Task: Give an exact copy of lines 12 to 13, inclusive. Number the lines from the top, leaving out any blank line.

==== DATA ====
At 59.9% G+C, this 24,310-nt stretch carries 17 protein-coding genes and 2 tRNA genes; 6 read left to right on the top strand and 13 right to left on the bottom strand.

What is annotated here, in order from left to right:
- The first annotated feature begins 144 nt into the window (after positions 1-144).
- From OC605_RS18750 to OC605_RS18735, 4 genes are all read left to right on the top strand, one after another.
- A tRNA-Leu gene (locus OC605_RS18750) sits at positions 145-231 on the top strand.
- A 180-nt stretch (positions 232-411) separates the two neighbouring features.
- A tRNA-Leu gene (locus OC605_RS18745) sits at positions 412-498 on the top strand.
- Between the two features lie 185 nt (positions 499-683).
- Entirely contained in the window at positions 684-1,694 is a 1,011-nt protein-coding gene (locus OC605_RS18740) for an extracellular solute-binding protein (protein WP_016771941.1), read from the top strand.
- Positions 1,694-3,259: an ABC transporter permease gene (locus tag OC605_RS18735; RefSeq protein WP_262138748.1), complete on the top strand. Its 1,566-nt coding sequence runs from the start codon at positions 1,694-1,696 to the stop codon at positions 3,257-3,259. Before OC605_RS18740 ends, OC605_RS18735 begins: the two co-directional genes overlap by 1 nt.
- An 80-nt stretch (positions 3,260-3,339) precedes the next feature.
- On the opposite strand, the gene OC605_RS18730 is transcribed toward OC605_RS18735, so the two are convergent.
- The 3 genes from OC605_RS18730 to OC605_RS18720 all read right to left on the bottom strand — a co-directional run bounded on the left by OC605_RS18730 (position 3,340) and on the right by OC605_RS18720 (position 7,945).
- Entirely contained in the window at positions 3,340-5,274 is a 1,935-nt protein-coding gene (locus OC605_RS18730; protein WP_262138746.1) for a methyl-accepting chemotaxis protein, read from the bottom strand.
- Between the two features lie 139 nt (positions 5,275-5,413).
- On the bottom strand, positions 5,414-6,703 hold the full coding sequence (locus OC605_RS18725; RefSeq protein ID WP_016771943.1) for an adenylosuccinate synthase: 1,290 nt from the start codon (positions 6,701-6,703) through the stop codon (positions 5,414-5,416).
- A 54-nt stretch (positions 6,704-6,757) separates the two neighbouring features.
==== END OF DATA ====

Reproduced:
- On the opposite strand, the gene OC605_RS18730 is transcribed toward OC605_RS18735, so the two are convergent.
- The 3 genes from OC605_RS18730 to OC605_RS18720 all read right to left on the bottom strand — a co-directional run bounded on the left by OC605_RS18730 (position 3,340) and on the right by OC605_RS18720 (position 7,945).